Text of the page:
Stronen et al. (2010) combined morphological characters (body mass and skull features) and species-specific mtDNA control-region sequence haplotypes to assess wolf–coyote hybridization in wolves from Riding Mountain National Park (n  =  19) and Duck Mountain Provincial Forest (n  =  8) in Manitoba. Additional wolf samples from northern Manitoba (n  =  13) and Prince Albert National Park, Saskatchewan (n  =  24) were characterized for mtDNA haplotype only. The eastern wolf mtDNA haplotype C3 was observed in 50% of the Duck Mountain Provincial Forest sample but was not observed elsewhere in Manitoba or Saskatchewan (see Stronen et al. 2010, figure 3, for species attribution of haplotypes). The C. lupus haplotypes C22 and C23 predominated in Manitoba (25% and 63%, respectively), whereas only C. lupus haplotypes C23 and 16 were observed in wolves from Prince Albert National Park, Saskatchewan (17% and 83%, respectively). This study provided further definition to eastern wolf range; the authors concluded that the western range of eastern wolves did not extend to Saskatchewan (Table 5 of this paper).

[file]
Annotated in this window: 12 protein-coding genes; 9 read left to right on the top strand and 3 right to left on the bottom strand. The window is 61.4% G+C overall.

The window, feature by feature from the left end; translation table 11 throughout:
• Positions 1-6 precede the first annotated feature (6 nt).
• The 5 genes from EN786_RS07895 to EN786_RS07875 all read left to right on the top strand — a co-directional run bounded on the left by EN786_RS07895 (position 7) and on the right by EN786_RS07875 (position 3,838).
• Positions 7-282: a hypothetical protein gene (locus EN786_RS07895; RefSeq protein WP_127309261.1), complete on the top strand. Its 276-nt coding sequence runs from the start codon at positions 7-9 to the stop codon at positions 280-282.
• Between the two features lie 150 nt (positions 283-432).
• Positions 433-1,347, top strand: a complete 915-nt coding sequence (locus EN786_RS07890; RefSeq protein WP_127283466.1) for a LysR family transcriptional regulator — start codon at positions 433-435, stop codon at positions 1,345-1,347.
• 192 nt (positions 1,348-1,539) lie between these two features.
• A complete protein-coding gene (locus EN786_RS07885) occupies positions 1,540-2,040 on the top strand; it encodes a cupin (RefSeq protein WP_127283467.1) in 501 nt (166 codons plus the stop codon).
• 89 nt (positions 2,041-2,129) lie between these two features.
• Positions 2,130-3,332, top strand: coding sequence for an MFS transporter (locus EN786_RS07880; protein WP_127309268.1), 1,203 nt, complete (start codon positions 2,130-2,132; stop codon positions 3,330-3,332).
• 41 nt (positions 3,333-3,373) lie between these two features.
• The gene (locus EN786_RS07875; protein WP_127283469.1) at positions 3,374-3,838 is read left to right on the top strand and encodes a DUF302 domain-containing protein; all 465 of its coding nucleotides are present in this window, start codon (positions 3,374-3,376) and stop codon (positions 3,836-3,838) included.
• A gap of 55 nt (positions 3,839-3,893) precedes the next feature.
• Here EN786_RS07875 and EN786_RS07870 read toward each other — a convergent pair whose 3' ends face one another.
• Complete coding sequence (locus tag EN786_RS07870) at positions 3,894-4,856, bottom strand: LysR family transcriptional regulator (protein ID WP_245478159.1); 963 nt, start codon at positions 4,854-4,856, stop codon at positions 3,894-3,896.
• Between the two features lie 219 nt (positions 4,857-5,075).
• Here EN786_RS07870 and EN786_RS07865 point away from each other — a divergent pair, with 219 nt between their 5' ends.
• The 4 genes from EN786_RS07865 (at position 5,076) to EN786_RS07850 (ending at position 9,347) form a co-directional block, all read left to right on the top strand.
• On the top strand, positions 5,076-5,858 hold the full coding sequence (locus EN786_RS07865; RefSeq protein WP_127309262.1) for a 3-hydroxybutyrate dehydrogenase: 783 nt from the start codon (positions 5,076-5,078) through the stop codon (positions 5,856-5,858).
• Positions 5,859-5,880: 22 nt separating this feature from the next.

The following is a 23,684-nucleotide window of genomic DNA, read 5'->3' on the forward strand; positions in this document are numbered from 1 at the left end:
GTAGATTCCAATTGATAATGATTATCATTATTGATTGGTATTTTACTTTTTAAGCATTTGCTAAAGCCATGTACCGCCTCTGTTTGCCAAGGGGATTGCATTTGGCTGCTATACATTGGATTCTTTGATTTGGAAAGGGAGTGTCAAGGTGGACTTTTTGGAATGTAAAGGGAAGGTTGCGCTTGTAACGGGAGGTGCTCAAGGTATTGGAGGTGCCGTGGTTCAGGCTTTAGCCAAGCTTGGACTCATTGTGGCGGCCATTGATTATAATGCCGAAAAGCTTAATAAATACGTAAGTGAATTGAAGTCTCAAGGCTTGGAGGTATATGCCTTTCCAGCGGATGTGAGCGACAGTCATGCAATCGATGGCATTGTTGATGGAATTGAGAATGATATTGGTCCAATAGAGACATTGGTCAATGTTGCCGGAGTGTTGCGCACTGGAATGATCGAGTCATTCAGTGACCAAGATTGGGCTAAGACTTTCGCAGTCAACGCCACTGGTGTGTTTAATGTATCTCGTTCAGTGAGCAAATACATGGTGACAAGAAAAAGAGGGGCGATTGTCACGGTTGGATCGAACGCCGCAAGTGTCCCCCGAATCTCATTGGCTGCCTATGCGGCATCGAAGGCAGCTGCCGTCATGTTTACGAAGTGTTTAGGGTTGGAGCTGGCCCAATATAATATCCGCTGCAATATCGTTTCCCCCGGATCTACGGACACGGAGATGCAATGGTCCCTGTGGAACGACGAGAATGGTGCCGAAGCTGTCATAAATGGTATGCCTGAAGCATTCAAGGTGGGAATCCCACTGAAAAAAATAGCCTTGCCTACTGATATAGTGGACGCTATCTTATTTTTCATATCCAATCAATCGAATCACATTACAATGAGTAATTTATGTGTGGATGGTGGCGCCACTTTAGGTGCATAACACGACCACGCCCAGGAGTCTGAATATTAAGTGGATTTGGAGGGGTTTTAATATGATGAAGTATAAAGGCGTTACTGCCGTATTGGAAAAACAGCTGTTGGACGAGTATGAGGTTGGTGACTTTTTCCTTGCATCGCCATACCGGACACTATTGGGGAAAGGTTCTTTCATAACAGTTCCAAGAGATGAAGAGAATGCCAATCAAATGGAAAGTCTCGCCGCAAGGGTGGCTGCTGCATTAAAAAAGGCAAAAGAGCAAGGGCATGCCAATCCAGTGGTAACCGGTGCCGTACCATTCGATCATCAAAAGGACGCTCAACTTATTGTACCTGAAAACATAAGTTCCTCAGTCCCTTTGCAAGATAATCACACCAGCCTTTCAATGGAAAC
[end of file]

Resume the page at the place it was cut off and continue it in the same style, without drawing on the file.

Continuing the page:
In a previous study of Alaskan wolves, Weckworth et al. (2005) found that coastal and continental groups were distinguished by significant differences in allele frequencies at autosomal microsatellite loci, a criterion used to identify management units for conservation (Moritz 1994). Additional criteria are the exhibition of significant differences in mtDNA haplotype frequency for management units or reciprocal monophyly in the inheritance of mtDNA variants by the members of an evolutionarily significant unit. To test for compliance under these criteria, Weckworth et al. (2010) evaluated the mtDNA of the same individuals characterized in their earlier study. Haplotype variation was assessed in coastal southeast Alaska wolves (n  =  129), coastal Gulf of Alaska wolves (n  =  73), and wolves from interior localities in Alaska (n  =  64), Yukon (n  =  12), and British Columbia (n  =  24). Although the mtDNA haplotypes identified in this study comprised a portion of the cytochrome b gene, tRNAs for proline and threonine, as well as the control region, only the control-region portion was used in this review. The authors observed a pronounced differentiation in mtDNA control-region sequence variation between coastal wolves in the southeast archipelago of Alaska and coastal wolves from the Kenai Peninsula and Copper River delta in the Gulf of Alaska. Similar differences were found in comparisons to populations in interior Alaska and British Columbia. Although genetic differentiation among all localities was significant, differentiation between coastal and inland populations was greatest and haplotype frequency and composition among coastal wolves was unique. As evidence, haplotype H (Weckworth et al. 2010), also known as lu68 (Muñoz-Fuentes et al. 2009, 2010), is unique to southeast Alaska and coastal British Columbia (Table 5 of this paper). The authors attributed this distinction to independent evolutionary histories for coastal and continental wolves in North America.